Conservative leader Erin O’Toole says he’s confident his party will maintain broad support across Alberta — and possibly turn the only non-Conservative riding in the province blue — if an election is called in short order.
“I think we’ll not only hold our seats … but we’re going to go after the last one, because I can’t see anyone living in this province that hasn’t seen the attack on Alberta’s prosperity and its way of life that has been conducted by (Prime Minister) Justin Trudeau from his first minutes in office,” O’Toole said Thursday in Calgary.
The only federal riding in Alberta that didn’t go Conservative in the 2019 election was Edmonton Strathcona in the province’s capital. That seat is held by NDP MP Heather McPherson.
O’Toole positioned himself as a “true partner” for Alberta during a news conference.
He said a Conservative-led country would restore fairness to Albertans who have paid more than their “fair share” to Canada. Instead of “bullying and lecturing” from the federal government, O’Toole pledged Conservatives would listen to Albertans and protect their autonomy.
Ending the “mistreatment to western Canadians” starts with reforming the fiscal stabilization program, said O’Toole.
The Conservatives would change the program as outlined in 2019 by premiers across the country when they called on the federal government to lift the per-capita cap and make it retroactive to 2015.
O’Toole’s visit to Calgary signals a return to where it all started. The Ontario MP began his bid to win the leadership of the federal party in the city in January 2020 before the arrival of COVID-19.
Since then, he has spent much of his time as leader speaking to business groups and holding town halls online.
That has no doubt been challenging getting more Canadians to know who he is, which has become increasingly important as speculation swirls that Trudeau is preparing to call an election this summer or fall.
Recent polls suggest the Liberals maintain a lead over the Conservatives and, at this point, would be likely to stay in government if a vote were to be held.
O’Toole believes Canadians are ready for change.
“Canadians, including here in Alberta, want to see the country move forward again, want to see an economic recovery including in our energy sector,” he said.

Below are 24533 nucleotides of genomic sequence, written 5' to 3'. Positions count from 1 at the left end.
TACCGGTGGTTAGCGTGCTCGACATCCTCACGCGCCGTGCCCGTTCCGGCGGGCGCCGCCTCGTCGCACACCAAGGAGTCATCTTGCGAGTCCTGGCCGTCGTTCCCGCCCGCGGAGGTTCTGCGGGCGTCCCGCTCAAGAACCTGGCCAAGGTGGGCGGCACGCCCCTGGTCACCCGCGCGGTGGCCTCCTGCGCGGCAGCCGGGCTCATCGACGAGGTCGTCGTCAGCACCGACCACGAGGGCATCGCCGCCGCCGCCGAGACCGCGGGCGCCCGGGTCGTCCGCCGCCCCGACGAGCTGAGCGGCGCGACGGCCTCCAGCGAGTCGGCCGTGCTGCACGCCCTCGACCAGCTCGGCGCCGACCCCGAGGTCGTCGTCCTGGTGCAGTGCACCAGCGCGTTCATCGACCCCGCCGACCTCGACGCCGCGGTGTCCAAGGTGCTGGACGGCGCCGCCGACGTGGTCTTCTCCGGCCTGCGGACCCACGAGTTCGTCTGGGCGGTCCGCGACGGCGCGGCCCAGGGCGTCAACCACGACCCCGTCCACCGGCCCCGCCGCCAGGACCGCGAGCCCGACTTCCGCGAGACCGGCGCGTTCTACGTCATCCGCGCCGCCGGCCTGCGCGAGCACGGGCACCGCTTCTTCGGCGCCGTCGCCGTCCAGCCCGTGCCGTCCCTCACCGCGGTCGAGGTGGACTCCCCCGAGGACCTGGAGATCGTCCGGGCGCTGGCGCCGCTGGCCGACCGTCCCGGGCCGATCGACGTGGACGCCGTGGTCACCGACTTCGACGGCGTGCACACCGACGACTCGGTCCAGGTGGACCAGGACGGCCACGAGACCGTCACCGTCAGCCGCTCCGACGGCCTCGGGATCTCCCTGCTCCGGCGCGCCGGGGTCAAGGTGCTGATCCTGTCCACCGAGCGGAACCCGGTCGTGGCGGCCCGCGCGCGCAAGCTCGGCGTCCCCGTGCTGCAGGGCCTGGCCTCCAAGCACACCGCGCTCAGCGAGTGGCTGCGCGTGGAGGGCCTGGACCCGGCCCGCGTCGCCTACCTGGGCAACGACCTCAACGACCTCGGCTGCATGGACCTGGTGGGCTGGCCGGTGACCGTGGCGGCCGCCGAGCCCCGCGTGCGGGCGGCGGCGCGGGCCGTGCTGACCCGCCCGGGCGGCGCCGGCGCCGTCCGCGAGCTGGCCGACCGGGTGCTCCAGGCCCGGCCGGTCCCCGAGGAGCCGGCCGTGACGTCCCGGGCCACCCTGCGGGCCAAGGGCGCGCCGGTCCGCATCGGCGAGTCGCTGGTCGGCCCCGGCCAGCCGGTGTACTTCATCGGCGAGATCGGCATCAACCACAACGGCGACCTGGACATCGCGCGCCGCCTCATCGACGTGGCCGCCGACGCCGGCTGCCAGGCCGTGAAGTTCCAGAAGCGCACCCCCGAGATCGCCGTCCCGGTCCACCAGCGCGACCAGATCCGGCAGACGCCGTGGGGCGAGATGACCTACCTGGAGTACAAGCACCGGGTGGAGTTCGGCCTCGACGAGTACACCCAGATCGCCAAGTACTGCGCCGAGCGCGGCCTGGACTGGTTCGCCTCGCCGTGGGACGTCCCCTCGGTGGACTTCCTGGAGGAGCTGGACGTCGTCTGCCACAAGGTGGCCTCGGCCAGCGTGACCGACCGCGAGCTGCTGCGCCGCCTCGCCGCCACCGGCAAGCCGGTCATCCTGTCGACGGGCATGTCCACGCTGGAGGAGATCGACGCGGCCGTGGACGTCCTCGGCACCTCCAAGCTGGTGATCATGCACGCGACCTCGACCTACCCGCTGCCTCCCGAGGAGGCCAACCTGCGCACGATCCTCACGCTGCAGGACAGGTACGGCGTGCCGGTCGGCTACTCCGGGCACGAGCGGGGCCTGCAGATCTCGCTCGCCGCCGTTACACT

“They want to see unity in this country again and they are not going to get it from a prime minister who has divided this country.”
O’Toole’s stop in Calgary followed a Wednesday appearance by Trudeau, who announced money for transit and took repeated questions about whether he would call an election. He told one radio host: “It doesn’t.”
O’Toole made his own campaign-style promise in a video posted Thursday in which he said that, if elected, a Conservative government would provide funding for a Surrey Langley SkyTrain expansion in B.C.
During his visit, Trudeau also met with Alberta Premier Jason Kenney, a key ally for O’Toole during his leadership race.
A spokesperson for Kenney did not respond when asked about a meeting with O’Toole.
O’Toole’s visit to the Conservative heartland comes after he earlier this year outlined a carbon price policy on fuel — something Conservative MPs spent years fighting.
He argues his climate plan is better for jobs than Trudeau’s and would still hit emissions goals. Many western supporters still viewed the move as a betrayal of his earlier stand to axe the policy.
Broadening the Conservative base has been a priority for O’Toole, who said that’s why he modernized the party’s climate policy and has been clear that he stands up for abortion and LGBTQ rights. Many believe lack of a definitive stand on those issues hurt the party’s chances in the 2019 election.
During O’Toole’s visit, he will attend the Calgary Stampede and appear at a $500-a-ticket meet-and-greet event with Calgary Centre MP Greg McLean to ramp up support if an election comes.
McLean won back the riding from the Liberals in 2019 by defeating former Liberal MP Kent Hehr.
Following his visit to Calgary, O’Toole will head to British Columbia and Saskatchewan.
Alanna Smith and Stephanie Taylor, The Canadian Press
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